Monday, 15 August 2011

What you said: Did it include me?

At the finish of my lecture in Auckland, a Maori woman started by saying: “you are the first white man who ... (I got a bit alarmed at where this was going and did not quite hear the finish, but it was along the lines of) ... spoke to me in a way I could believe in; what you said: did it include me?” She then, in traditional Maori fashion, introduced herself in terms of her background: who her grandparents and parents were. But then she said: I think what you said includes me, but I want to hear from you that it is so.
I was overcome. I struggled with my emotions before an audience of 250 people. I could see people in the audience on the edge of their seats in that anxious combination of riveted fascination, embarrassment and empathy one has when someone publicly looks to be at risk of, shock!, displaying emotions. The chair of the NZMA, Paul Ockelford, told me afterwards that he could see the tears in my eyes – he had tears in his eyes when he told me this – as I was visibly moved. Finally, in a small voice I said: if what I said did not include you then I am doing something terribly wrong. Of course, it includes you. I then quoted the song the Thai children sang (quoted in my BMA speech):
                We are all waves of the same sea
We are all stars of the same sky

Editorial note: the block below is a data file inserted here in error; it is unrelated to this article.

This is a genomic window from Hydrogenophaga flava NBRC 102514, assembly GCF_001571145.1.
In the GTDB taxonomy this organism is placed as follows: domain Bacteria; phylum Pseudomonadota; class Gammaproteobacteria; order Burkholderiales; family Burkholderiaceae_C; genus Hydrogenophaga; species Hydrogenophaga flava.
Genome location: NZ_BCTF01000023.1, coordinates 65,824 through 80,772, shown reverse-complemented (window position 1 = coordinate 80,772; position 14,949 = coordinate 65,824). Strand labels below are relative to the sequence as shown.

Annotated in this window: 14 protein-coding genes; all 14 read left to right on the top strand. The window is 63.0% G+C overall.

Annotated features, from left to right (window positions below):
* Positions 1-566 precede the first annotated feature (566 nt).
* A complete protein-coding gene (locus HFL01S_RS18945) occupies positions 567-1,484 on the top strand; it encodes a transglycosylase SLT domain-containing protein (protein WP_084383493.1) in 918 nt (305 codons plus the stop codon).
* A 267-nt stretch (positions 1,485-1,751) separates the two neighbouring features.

It’s time to learn to live as one.
Much of the concern with health inequalities in New Zealand is with Maori/non-Maori differences. Martin Tobias concluded that about half of that difference is socioeconomic in origin. There is a good deal of resentment among Maori academics at both halves: the socioeconomic disadvantage and the long history of discrimination. While the health position of New Zealand Maori compared to non-Maori (pakeha) is a good deal better than that of indigenous Australians compared to non-indigenous, Maori life expectancy trails pakeha by about 9 years.
I was keen to see what is happening at community level and asked to visit a Marae – a Maori community centre. I was taken to see the Kokiri Marae Health and Social Services Centre in Lower Hutt, a down at heel area outside the main city of Wellington. The story we were told was one of Maoris being encouraged off the land into the cities to find work and finding not so much work but marginality and social exclusion – a regretfully familiar tale of gangs of young males getting into trouble, alcohol, physical abuse of women and children.
Kokiri Marae was started by and is run by women. They get a variety of government grants to run services. The one man that we met, and it was he that did the traditional Maori greeting, told us the story of how the Marae was founded by his grandmother.
The story of Grandma and the gangs is the stuff of movies. In short, Grandma was in the Lower Hutt in the same poverty as all the other Maoris but wanted to provide a community centre for the young men who were getting into all sorts of trouble in gangs. Every day with whatever ingredients she could find, Grandma made a tureen of soup, and every day for two months she threw it out. She invited the gang members to come and eat, but it had to be on her terms: shoes off, respect, no violence. No respect, no soup. For two months the standoff between Grandma and the gangs continued. They wouldn’t meet her terms and she threw the soup out at the end of the day. Finally, they took their shoes off and came and ate.
“Hollywood ending?”, I asked. “The gang members all became lawyers and members of parliament?” Not quite. Still a lot of mayhem and family violence, but Grandma’s vision flourished.